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A Brief Guide to The Retirement Earnings Test

If you plan to collect Social Security retirement benefits prior to your full retirement age, or you are a federal retiree who receives the FERS Special Retirement Supplement, it is extremely important to understand how the Retirement Earnings Test (RET) works. This test limits the wage earning potential of recipients, who may still be working part or full-time. The limit for 2020 is $18,240/annually, or $1,520/monthly.


The Earnings Test applies strictly to wages from a job, meaning pension payments or withdrawals from the TSP or an IRA are not included. If your earned income exceeds this limit set forth by SSA, you will forfeit $1 of benefit for every $2 above the limit. Your FERS Supplement or Social Security benefit will reduce accordingly for the following calendar year. Once the proper amount has been forfeited, your benefits will resume as normal.

Even though the FERS Retirement Supplement is paid out by OPM and not SSA, it is still subject to the same limitation on wage earnings. This fact is especially important for feds retiring with full eligibility prior to age 62, who may want or need to keep working outside the federal government. Again, any excess earnings during a calendar year are required to be reported, and will subsequently affect the following year’s benefit, the same as it would a Social Security retirement benefit.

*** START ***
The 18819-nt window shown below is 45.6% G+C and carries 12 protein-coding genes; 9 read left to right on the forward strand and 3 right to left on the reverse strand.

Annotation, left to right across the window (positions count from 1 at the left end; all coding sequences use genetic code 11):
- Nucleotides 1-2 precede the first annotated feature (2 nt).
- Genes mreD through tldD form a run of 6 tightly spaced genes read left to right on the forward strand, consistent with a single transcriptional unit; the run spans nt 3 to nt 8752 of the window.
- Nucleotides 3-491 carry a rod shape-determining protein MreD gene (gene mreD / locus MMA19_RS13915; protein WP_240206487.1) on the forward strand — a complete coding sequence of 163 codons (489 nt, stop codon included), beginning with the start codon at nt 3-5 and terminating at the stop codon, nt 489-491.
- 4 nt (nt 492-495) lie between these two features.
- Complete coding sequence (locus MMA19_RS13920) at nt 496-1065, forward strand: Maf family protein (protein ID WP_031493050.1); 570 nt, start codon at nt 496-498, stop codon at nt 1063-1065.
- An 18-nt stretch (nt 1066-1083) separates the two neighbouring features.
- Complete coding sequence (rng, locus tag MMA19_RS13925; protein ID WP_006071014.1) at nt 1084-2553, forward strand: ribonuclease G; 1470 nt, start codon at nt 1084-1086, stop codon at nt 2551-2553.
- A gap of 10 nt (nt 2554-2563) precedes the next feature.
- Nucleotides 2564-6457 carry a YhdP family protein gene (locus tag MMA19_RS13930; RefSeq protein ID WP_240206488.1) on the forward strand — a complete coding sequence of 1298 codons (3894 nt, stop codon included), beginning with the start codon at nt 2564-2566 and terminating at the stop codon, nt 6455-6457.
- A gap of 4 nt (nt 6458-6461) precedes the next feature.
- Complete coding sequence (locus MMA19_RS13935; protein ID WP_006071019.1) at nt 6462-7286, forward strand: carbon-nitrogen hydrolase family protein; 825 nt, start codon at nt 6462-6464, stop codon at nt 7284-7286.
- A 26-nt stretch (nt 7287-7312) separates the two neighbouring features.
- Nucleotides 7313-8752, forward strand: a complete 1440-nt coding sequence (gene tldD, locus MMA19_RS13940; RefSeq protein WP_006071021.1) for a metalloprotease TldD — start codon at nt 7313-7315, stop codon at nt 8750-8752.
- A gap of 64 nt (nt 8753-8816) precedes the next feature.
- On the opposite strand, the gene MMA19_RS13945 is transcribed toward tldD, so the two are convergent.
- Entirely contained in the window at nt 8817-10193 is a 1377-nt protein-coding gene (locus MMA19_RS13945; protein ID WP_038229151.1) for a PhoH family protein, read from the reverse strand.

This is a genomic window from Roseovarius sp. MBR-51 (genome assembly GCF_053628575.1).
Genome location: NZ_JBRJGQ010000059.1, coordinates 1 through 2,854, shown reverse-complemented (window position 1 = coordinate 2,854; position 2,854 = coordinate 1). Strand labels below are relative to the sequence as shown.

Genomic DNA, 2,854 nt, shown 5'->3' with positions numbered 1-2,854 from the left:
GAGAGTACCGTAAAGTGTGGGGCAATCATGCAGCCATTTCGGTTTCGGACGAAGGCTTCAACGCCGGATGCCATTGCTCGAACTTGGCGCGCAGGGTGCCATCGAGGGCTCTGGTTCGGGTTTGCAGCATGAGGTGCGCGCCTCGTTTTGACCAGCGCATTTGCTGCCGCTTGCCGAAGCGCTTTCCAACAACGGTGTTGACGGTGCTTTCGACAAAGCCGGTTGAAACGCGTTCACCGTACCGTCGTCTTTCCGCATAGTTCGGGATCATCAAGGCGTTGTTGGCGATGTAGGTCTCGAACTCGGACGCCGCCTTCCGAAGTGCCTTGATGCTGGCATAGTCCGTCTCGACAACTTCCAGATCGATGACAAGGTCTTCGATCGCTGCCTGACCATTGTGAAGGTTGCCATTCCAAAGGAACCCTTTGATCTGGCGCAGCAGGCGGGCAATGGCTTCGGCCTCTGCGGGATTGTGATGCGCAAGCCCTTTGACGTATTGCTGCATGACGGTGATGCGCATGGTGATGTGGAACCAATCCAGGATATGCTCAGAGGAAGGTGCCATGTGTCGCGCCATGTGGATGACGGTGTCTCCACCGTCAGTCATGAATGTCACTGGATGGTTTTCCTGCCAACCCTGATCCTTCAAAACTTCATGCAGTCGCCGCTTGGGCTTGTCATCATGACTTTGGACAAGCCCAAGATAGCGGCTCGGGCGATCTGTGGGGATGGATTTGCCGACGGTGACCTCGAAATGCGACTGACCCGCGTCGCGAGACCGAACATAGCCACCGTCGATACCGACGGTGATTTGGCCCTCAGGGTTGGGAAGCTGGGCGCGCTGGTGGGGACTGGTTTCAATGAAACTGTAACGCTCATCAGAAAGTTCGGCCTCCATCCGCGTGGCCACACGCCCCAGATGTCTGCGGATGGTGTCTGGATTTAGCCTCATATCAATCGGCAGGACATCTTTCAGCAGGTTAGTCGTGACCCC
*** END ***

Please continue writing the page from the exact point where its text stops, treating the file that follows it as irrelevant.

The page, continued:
During the calendar year that you reach Full Retirement Age, you are subject only to a more lenient limit: losing $1 in benefit for every $3 above $41,880. Once you reach your birthday month in that year, you are no longer bound to the Retirement Earnings Test¹. 


It is also important to note that Social Security benefits withheld due to the RET prior to full retirement age are actually returned to recipients after full retirement age, with an increased benefit in those later years. SSA reports that most recipients do recoup most, if not all, of the benefits lost due to the RET in this way.


If your federal retirement plans include working part or full-time after you retire, it is crucial to strategize around the Earnings Test to avoid working for one benefit simply to lose out on part of another. Our retirement strategists can walk you through how to optimize your work hours around your personal situation, so please take advantage of our free resources. 

For more information on how the Retirement Earnings Test works, visit https://www.ssa.gov/policy/docs/program-explainers/retirement-earnings-test.html.

Citations

¹Block, Sandra. “Silver Lining for the Social Security Earnings Test.”Kiplinger, The Kiplinger Washington Editors , Dec. 2015, www.kiplinger.com/article/retirement/T051-C000-S002-social-security-earnings-test.html.

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